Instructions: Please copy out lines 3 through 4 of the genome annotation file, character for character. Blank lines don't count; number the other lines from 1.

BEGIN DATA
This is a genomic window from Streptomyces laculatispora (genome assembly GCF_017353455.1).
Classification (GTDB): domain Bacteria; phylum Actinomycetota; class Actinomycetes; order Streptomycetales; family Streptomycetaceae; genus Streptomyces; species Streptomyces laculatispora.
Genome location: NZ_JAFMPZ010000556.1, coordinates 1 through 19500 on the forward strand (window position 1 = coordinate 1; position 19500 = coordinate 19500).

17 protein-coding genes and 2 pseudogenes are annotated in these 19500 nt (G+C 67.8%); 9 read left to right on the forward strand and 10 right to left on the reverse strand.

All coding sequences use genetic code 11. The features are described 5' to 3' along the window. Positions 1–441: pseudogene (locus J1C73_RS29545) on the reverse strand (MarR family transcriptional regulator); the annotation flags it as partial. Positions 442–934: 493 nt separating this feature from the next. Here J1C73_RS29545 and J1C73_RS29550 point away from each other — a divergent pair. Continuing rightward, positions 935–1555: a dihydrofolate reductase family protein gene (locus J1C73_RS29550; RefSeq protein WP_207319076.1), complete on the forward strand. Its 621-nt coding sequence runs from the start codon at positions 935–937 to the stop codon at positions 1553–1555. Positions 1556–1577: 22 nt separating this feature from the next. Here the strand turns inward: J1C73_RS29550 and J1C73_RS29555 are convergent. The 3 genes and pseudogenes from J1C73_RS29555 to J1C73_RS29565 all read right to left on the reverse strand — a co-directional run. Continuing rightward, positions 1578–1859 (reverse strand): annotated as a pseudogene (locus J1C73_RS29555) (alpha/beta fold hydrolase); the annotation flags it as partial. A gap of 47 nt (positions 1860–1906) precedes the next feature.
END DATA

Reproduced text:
Genome location: NZ_JAFMPZ010000556.1, coordinates 1 through 19500 on the forward strand (window position 1 = coordinate 1; position 19500 = coordinate 19500).

17 protein-coding genes and 2 pseudogenes are annotated in these 19500 nt (G+C 67.8%); 9 read left to right on the forward strand and 10 right to left on the reverse strand.